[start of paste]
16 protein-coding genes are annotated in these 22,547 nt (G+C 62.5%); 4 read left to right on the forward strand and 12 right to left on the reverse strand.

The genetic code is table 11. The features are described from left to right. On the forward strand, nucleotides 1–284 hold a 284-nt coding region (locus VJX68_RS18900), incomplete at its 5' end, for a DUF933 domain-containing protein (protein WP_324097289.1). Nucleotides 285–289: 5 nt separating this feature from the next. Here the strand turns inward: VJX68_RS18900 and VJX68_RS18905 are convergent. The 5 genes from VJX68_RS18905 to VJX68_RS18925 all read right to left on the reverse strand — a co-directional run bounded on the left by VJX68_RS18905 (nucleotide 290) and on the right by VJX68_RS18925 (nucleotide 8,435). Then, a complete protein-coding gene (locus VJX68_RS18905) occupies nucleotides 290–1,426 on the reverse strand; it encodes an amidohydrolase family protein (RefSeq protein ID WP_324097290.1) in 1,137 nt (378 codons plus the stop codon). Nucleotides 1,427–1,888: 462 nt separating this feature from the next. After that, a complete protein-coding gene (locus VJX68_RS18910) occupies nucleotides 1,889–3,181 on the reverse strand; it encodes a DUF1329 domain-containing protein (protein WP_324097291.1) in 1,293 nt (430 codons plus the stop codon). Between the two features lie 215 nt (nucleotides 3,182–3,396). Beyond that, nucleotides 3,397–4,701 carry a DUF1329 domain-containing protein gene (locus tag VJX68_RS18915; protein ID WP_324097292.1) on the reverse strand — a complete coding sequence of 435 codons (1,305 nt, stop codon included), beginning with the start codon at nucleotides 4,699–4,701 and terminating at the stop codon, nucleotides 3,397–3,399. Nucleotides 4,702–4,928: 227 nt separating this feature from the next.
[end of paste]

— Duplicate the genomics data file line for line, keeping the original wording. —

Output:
16 protein-coding genes are annotated in these 22,547 nt (G+C 62.5%); 4 read left to right on the forward strand and 12 right to left on the reverse strand.

The genetic code is table 11. The features are described from left to right. On the forward strand, nucleotides 1–284 hold a 284-nt coding region (locus VJX68_RS18900), incomplete at its 5' end, for a DUF933 domain-containing protein (protein WP_324097289.1). Nucleotides 285–289: 5 nt separating this feature from the next. Here the strand turns inward: VJX68_RS18900 and VJX68_RS18905 are convergent. The 5 genes from VJX68_RS18905 to VJX68_RS18925 all read right to left on the reverse strand — a co-directional run bounded on the left by VJX68_RS18905 (nucleotide 290) and on the right by VJX68_RS18925 (nucleotide 8,435). Then, a complete protein-coding gene (locus VJX68_RS18905) occupies nucleotides 290–1,426 on the reverse strand; it encodes an amidohydrolase family protein (RefSeq protein ID WP_324097290.1) in 1,137 nt (378 codons plus the stop codon). Nucleotides 1,427–1,888: 462 nt separating this feature from the next. After that, a complete protein-coding gene (locus VJX68_RS18910) occupies nucleotides 1,889–3,181 on the reverse strand; it encodes a DUF1329 domain-containing protein (protein WP_324097291.1) in 1,293 nt (430 codons plus the stop codon). Between the two features lie 215 nt (nucleotides 3,182–3,396). Beyond that, nucleotides 3,397–4,701 carry a DUF1329 domain-containing protein gene (locus tag VJX68_RS18915; protein ID WP_324097292.1) on the reverse strand — a complete coding sequence of 435 codons (1,305 nt, stop codon included), beginning with the start codon at nucleotides 4,699–4,701 and terminating at the stop codon, nucleotides 3,397–3,399. Nucleotides 4,702–4,928: 227 nt separating this feature from the next.